The pandemic brought with it huge changes for businesses small and large, and with a small, tight-knit team, Weploy and its’ internal employees felt these changes all the more significantly.
With everything from Culture, to ways of working, to team structure and communication flipped on its head, when the shock of everything died down and the world began to reopen and begin their reconciliation and continuity plans, we knew it was important to take the time to take stock, check-in with each other again and refresh our approach when it came to our internal communications. We identified a need for a "pulse-check" of our employees’ mental and physical wellbeing and a revisit of our People and Culture strategy to update, refresh and consolidate on a new forward plan.
After a conversation with Jason Burns, the Head of Talent and EVP at Businessary, a Melbourne based Business, HR and Marketing Consultancy, Weploy hosted the very first “WeCare Day” earlier this year. An expert in strategic Talent Acquisition and a passionate advocate of Employer Branding, Jason has near on two decades of experience leading in-house teams in tech, banking and insurance, and was in agreement that our approach needed a refresh. He advised that working with an external partner to help us with this would be the best way of Small to Medium businesses like ours achieving optimal results, with the kind of radical candour that can only be guaranteed with an impartial facilitator.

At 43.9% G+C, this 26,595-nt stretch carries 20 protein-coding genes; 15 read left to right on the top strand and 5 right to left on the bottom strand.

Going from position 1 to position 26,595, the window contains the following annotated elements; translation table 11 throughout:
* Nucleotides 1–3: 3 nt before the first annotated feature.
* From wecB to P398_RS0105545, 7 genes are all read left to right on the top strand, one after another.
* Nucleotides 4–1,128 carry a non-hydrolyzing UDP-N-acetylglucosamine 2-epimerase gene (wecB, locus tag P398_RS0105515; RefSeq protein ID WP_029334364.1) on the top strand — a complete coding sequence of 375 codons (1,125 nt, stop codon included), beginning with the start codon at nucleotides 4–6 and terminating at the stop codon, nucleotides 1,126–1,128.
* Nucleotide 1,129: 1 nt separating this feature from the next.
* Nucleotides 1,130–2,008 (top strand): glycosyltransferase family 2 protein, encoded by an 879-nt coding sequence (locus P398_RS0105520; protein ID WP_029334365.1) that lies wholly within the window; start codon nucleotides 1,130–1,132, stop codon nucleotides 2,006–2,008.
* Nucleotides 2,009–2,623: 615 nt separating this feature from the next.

In collaboration with their team of experienced senior leaders within the realms of Business, Talent and Psychology, Jason designed a bespoke “Pulse-Check” for us, that involved a much more collaborative and consultative kind of approach that didn’t involve another survey. Jason and the team hosted private 1-1s with each employee, the Founders, and ran facilitated conversations within teams. One question was posed: “What should Weploy stop doing, start doing, and continue doing to improve the Employee Experience?” The focus areas were Engagement, Wellbeing and Mindset - to build a well-rounded picture of the status quo.
After listening, asking open-ended questions and encouraging honest feedback, the Businessary team enabled us to speak candidly about our perspectives. By creating safe and relaxed forums, individually and in groups, Jason was able to delve deeper and draw out more detail than our previous email surveys had ever done before. A couple of team members also admitted it was a bonding experience after working remotely for so long, and it felt good to “spill the tea”!
"It can be hard to feel confident baring all in an online forum, but I felt supported and safe enough to share my deepest thoughts and feelings about how I'm going"
With this, the Businessary team took away the insights and did the heavy lifting for us - summarising them and identifying recurring themes into a report which provided the Leadership team a 360 degree view into the overall Company health, within the three pillars: Engagement, Wellbeing and Mindset. Ultimately, the report provided the Leadership team with a set of recommended next steps or focus areas that were deemed most critical for Weploy to ensure an optimal Employee Experience moving forward. Drawing from global business strategy experience alongside working knowledge of Aussie small to medium business operations, the team at Businessary were able to identify five different focus areas for Weploy, from Communication, to Leadership and Strategy. Within each of these, three clear actions were suggested to deliver a holistic and practical plan that provided our Founders and Leadership team with the tools to move the business forward and meet our goals.